Treatment for Heroin Addiction
Many options for heroin addiction treatment exist, depending on where you are in the recovery process. Further, certain drugs may be used to help ease your withdrawal symptoms or cravings. Medical detox, rehab and medications are tailored to the person’s needs giving them the best chance of recovery.
Heroin detox or detoxification is necessary to completely clear heroin and its metabolites from your body. Trying heroin detox on your own at home can lead to unpleasant and dangerous withdrawal symptoms.
However, undergoing heroin detox in a medical facility (sometimes called medical detox) can help. In medical detox, your heroin withdrawal symptoms can be treated as they occur, leading to a much more comfortable withdrawal from heroin. Medication-assisted treatment (MAT) with methadone or buprenorphine-based products like Suboxone often starts in medical detox to help avoid withdrawal symptoms and cravings.
The biggest complication of heroin detox is the individual returning to drug use after a successful detox. This complication can be very dangerous because most opiate overdose deaths occur in people who have just detoxed. Withdrawal from heroin reduces an individual’s tolerance to the drug making it possible for people who completed detox to overdose on much smaller doses or amounts of heroin than they had used before with no issues.
Inpatient vs. Outpatient Treatment
Following medical detox, a person enters inpatient or outpatient rehab. Rehab should last at least 90 days. However, it can continue for much longer.
Residential rehab, also known as inpatient rehab, often immediately follows medical heroin detox. This kind of rehab mixes addiction treatment and support for medical issues. If you have underlying medical problems, time in inpatient rehab may address your medical needs and addiction. This rehab stage aims to create a safe place for you to recover. Benefits of this type of rehab include:
- Being able to focus on your recovery
- Getting rid of drug-use triggers
- Living in a safe place
- Having around-the-clock medical care
After residential rehab, you may be able to continue to outpatient rehab while living at home or in a sober living house. In outpatient rehab, you continue therapy one-on-one or in groups. Support groups may also be an option. While in outpatient rehab, you may be able to maintain a job and social responsibilities. Outpatient rehab may be an option when:
- You completed residential rehab
- You cannot take a break from outside life to deal with your heroin struggle
- You need privacy, as an absence from daily life may raise suspicions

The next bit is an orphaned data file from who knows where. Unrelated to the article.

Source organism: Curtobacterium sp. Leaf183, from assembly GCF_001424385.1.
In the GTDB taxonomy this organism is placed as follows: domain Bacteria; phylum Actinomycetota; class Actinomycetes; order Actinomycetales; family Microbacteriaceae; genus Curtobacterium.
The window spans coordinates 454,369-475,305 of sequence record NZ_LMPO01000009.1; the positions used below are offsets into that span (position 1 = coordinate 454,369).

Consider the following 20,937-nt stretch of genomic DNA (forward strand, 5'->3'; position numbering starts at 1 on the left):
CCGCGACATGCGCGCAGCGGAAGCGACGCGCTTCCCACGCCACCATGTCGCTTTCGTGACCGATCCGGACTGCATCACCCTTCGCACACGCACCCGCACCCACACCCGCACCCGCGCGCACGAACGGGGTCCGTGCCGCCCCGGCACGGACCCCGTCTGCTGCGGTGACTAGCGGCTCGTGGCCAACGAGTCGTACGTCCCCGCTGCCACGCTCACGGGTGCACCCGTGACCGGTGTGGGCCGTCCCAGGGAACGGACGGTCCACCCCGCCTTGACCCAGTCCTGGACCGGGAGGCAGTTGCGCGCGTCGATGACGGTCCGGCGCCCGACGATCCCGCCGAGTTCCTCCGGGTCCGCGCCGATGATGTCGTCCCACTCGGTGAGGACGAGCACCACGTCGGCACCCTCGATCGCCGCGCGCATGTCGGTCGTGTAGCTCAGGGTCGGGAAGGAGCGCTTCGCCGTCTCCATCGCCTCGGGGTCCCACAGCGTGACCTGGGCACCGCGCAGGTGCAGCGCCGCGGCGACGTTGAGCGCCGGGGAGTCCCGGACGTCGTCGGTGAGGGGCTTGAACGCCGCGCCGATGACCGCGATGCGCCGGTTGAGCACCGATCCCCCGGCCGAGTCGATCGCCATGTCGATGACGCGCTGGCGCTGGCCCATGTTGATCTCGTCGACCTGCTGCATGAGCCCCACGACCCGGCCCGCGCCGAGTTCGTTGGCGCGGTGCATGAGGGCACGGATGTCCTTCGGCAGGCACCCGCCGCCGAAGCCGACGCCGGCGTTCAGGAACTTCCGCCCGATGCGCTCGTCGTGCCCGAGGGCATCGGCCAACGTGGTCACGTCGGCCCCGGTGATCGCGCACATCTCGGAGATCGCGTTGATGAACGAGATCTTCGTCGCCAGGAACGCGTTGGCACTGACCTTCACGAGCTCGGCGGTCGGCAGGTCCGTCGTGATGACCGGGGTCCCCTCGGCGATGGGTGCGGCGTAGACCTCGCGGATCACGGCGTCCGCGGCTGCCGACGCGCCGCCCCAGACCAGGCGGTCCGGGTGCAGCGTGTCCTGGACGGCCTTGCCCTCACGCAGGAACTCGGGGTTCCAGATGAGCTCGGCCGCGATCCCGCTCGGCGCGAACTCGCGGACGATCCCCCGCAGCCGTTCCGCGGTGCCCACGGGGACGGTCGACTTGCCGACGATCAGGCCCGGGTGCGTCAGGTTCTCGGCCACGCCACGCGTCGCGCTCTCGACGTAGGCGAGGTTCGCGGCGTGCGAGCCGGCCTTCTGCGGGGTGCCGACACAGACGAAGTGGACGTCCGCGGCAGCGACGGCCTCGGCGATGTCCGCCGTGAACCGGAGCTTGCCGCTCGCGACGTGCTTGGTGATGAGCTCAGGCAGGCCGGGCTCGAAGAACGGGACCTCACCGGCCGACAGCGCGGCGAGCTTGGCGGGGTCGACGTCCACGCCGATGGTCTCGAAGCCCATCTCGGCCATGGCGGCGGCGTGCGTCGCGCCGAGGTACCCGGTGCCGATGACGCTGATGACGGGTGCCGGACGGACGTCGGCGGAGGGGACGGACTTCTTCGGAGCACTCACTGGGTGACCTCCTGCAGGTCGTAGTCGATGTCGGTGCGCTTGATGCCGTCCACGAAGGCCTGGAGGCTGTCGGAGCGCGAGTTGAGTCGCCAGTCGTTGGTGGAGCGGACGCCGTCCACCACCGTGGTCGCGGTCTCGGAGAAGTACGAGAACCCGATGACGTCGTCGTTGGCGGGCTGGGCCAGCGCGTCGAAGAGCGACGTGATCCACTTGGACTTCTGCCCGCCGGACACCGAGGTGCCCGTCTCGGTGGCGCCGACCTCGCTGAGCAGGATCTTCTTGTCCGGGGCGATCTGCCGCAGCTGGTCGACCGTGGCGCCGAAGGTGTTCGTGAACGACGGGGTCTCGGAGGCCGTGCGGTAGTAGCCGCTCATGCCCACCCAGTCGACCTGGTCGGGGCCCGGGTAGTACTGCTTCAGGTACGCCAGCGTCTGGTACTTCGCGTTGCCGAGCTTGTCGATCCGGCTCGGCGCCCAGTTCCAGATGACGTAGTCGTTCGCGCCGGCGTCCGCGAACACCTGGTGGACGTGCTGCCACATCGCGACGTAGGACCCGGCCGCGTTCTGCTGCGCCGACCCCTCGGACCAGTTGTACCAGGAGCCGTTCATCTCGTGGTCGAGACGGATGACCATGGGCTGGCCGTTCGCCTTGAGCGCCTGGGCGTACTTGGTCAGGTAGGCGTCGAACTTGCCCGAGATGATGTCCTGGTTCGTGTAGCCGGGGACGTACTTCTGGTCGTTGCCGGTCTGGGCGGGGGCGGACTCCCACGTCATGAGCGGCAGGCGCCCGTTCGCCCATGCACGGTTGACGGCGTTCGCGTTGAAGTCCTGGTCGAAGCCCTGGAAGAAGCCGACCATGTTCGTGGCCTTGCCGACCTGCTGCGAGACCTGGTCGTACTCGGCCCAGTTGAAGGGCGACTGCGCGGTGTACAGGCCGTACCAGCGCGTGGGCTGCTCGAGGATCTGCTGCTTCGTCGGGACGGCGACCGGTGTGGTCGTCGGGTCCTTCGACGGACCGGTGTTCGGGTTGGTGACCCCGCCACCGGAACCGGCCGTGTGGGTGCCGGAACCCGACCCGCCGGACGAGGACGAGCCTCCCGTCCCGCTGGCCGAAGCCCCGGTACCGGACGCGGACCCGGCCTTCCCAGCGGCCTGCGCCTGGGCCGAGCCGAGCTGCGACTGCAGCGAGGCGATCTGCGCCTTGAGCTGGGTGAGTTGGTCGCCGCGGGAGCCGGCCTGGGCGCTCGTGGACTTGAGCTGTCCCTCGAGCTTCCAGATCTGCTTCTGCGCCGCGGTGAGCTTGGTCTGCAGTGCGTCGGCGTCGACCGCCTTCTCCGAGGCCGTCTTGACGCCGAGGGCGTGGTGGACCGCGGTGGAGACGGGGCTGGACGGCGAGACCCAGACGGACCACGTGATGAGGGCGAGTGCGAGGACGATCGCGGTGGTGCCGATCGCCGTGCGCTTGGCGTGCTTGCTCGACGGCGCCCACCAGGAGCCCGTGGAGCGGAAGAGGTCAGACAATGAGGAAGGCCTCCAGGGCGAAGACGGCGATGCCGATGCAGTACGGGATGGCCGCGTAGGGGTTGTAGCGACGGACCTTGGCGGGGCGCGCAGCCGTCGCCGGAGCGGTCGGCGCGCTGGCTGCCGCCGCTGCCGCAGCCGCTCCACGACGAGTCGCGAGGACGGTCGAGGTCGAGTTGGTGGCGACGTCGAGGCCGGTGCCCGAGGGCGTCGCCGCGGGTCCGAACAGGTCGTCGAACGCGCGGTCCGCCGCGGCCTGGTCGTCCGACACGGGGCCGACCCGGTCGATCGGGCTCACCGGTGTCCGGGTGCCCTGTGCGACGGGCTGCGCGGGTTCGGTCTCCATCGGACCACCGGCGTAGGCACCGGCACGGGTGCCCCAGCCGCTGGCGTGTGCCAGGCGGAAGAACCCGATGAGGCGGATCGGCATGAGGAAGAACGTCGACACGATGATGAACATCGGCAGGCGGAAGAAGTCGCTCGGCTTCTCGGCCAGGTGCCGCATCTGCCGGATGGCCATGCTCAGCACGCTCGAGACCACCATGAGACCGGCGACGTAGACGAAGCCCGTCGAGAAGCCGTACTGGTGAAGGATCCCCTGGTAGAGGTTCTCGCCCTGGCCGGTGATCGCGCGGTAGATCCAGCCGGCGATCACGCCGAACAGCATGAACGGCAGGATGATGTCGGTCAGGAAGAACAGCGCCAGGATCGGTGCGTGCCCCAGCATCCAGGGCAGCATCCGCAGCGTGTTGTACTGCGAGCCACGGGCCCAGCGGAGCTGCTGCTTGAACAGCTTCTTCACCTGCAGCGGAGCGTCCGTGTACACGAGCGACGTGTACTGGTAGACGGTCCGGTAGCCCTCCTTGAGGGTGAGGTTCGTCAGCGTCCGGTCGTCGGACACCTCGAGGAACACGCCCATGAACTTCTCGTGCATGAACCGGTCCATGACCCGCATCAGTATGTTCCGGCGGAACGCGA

- Your struggle with heroin is in the early stages
Rehab includes many components, such as medications and therapy. Therapy is an integral part of rehab. Studies show that therapy halves the risk of quitting a heroin treatment program. Therapy is important because it can:
- Teach you different attitudes about drug use
- Replace unhealthy life skills with healthy ones
- Reinforce your other treatments, like medicines
Rehab offers different types of therapy. Depending on your needs, you may participate in one or more of them during your recovery. They include:
- One-on-one counseling: In this type of therapy, you may set personal goals, discuss setbacks and celebrate progress.
- Cognitive-behavioral therapy: This therapy can teach you coping skills for stress. By learning to change negative thought patterns, your desire for opioids can decrease.
- Motivational enhancement therapy: This therapy may increase your resolve to keep to your treatment plan.
- Contingency management: This method can provide rewards for staying off drugs.
- Group counseling: In this kind of therapy, you hear from other people in similar situations. It can help you feel like you are not alone and other people struggle with the same things you do. You can learn from others in these sessions and support each other as you all work towards recovery.
- Family counseling: Family members and spouses are included in this therapy. Together, you can work to strengthen family bonds that your struggle with heroin may have tested.
Dual Diagnosis Treatment
Substance use and mental health are closely linked. Mental health issues are a major risk factor for quitting a heroin recovery program. Further, successfully addressing mental health problems is linked to success in long-term heroin recovery. Even if you stop taking heroin, mental health problems must still be treated. Otherwise, these problems continue and increase your risk.
People with mental health issues may need extra support in rehab. In dual diagnosis treatment, addiction and mental health problems are treated together. The required treatment length can differ by person. Common mental health issues that can be addressed are: